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How to make perfect Seared Scallops?

post #1 of 9
Thread Starter 

I'm struggling with making seared scallops, hope someone can help. As I don't get access to fresh scallops, I bought the frozen ones instead. I did let them thaw, even to room temp and then wipe them real dry. But just the second I put them on the pan, they get all watery and then it's already over because they can't get seared with that much as water (or their own juice?). 


I've seen a lot of videos show how to make them with perfect sear, but when it comes to practice, it's a whole another story :(. I didn't see their scallops release any water/juice somehow :(

post #2 of 9
Check the packaging, you don't want scallops that have anything added to the, have been brined or "wet-packed". This is a common practice and is usually the problem.
Thaw them overnight in your fridge, preferebly where they can drain(in a colander over a bowl or plate maybe). They don't need to be room temp.
Towel them dry and make sure that pan is HOT. This is another common problem, home stoves & home pans don't get as hot as easily. The kind of pan you use can make a big difference.
post #3 of 9
I guess i should say, to clarify, that if the pan is not hot enough, they will leach excess liquid, which will drop the temp further. Try doing fewer scallops at once.
post #4 of 9

The vast majority of scallops, especially ones purchased frozen, sold in grocery stores are wet packed scallops, with water, brine, and chemicals added to them.  You will never get a great sear on those but you can get a OK sear on them.  Let them thaw in  the fridge.  Pat them dry-don't worry about pressing on them a bit-anything to help remove excess liquid.  Once they are really dry place them, in a single layer, in a pan layered with paper towel.  Place paper towels (dry) over the scallops and allow to sit in the fridge overnight to dry out some more,  Check once or twice and if the paper towels get really soggy change them out.  When ready to cook, season your scallops and get your pan smoking hot.  Add oil, it should be just below the point where it starts to smoke and burst into flame.  I also add a little butter at this point but not too much.  Add just a few scallops to the pan, you don't want to overcrowd the pan which will make it lose too much heat.  Sear on 1 side for about 2-3 minutes then flip and sear until done.  If I have really fresh, dry pack scallops I like them still almost raw in the middle, but if I'm not sure about where they came from or their freshness then I cook then all the way through, just to the point of being done but not rubbery.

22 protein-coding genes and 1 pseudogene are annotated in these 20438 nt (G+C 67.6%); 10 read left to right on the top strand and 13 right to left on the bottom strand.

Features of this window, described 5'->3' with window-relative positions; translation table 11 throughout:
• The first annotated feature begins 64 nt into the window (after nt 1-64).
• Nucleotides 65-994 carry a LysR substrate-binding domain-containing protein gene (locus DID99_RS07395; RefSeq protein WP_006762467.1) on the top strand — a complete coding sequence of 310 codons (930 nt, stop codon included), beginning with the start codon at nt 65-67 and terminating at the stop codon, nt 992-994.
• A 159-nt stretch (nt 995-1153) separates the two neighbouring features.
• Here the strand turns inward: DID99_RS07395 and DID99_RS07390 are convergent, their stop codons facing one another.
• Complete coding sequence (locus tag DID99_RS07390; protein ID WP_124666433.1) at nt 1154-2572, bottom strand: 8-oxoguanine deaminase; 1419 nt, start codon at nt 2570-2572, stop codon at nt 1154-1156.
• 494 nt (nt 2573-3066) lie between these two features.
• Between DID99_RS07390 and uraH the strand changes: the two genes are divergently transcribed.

post #5 of 9

You can certainly get a decent sear on frozen scallops though; ensure your fat is almost at the point of smoking before you put the scallops in (do not let it actually smoke), butter will produce more colour than oil in my experience. Do not sear using excessive oil. Pat the scallops dry as opposed to "wiping" (which I assume you're doing perhaps to delicately to draw out sufficient moisture), it's permissable to apply a tiny bit of pressure. Are you using a non-stick skillet? They typically underperform as compared to uncoated skillets with regard to browning. They're not unusable, I just find they don't produce quite the same colour. Again, this is just my experience. I really only keep one around for eggs.

Edited by SpoiledBroth - 9/27/14 at 10:37pm
post #6 of 9
It's not frozen vs fresh, it's dry pack vs wet pack. It a big issue that scallops in particular are known for.
post #7 of 9

Aye, evidently I hit reply before reading the rest of the thread. I have not ever bumped up against such a product in the past (wet pack). What is the supposed benefit in doing that? Shelf stability?

post #8 of 9
Also it "plumps" the scallops and makes them look bigger... until you cook them. I've never used it in a restaurant; a good seafood place won't use em because they don't cook the same. What I've never seen are fresh scallops, I can only imagine how.much that would cost!
post #9 of 9
Thread Starter 

thank you guys so much for the great advice. I now have many things to watch and experiment with next time. I think I did get the wet pack (have no idea about this before), they are really plumped with a lot of water and then got much smaller when cooked. And maybe I didn't pat it in the right way. Moreover, as Spoiledbroth mentioned, I did use a non-stick skillet, this may cause a huge difference in the searing process, I guess. Again, thanks a lot!!

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